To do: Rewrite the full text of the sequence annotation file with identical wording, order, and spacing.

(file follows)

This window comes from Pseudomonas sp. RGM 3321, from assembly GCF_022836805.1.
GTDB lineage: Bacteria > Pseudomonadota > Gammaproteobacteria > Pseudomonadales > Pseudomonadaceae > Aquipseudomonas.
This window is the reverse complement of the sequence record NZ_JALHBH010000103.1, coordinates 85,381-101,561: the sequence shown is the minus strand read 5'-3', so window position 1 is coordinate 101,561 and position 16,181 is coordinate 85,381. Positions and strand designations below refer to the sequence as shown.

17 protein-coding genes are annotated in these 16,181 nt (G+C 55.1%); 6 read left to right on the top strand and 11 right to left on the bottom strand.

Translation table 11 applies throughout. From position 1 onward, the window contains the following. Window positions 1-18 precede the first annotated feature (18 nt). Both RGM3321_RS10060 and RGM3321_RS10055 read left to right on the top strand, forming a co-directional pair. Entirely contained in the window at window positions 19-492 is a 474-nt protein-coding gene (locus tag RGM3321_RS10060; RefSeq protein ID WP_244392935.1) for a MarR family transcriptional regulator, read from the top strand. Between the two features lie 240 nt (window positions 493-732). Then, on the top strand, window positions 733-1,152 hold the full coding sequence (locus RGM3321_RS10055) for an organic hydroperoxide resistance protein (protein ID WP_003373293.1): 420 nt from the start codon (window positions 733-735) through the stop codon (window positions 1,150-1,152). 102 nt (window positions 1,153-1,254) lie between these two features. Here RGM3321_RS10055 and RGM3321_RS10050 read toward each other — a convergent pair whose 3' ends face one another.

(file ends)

This window comes from Pseudomonas sp. RGM 3321, from assembly GCF_022836805.1.
GTDB lineage: Bacteria > Pseudomonadota > Gammaproteobacteria > Pseudomonadales > Pseudomonadaceae > Aquipseudomonas.
This window is the reverse complement of the sequence record NZ_JALHBH010000103.1, coordinates 85,381-101,561: the sequence shown is the minus strand read 5'-3', so window position 1 is coordinate 101,561 and position 16,181 is coordinate 85,381. Positions and strand designations below refer to the sequence as shown.

17 protein-coding genes are annotated in these 16,181 nt (G+C 55.1%); 6 read left to right on the top strand and 11 right to left on the bottom strand.

Translation table 11 applies throughout. From position 1 onward, the window contains the following. Window positions 1-18 precede the first annotated feature (18 nt). Both RGM3321_RS10060 and RGM3321_RS10055 read left to right on the top strand, forming a co-directional pair. Entirely contained in the window at window positions 19-492 is a 474-nt protein-coding gene (locus tag RGM3321_RS10060; RefSeq protein ID WP_244392935.1) for a MarR family transcriptional regulator, read from the top strand. Between the two features lie 240 nt (window positions 493-732). Then, on the top strand, window positions 733-1,152 hold the full coding sequence (locus RGM3321_RS10055) for an organic hydroperoxide resistance protein (protein ID WP_003373293.1): 420 nt from the start codon (window positions 733-735) through the stop codon (window positions 1,150-1,152). 102 nt (window positions 1,153-1,254) lie between these two features. Here RGM3321_RS10055 and RGM3321_RS10050 read toward each other — a convergent pair whose 3' ends face one another.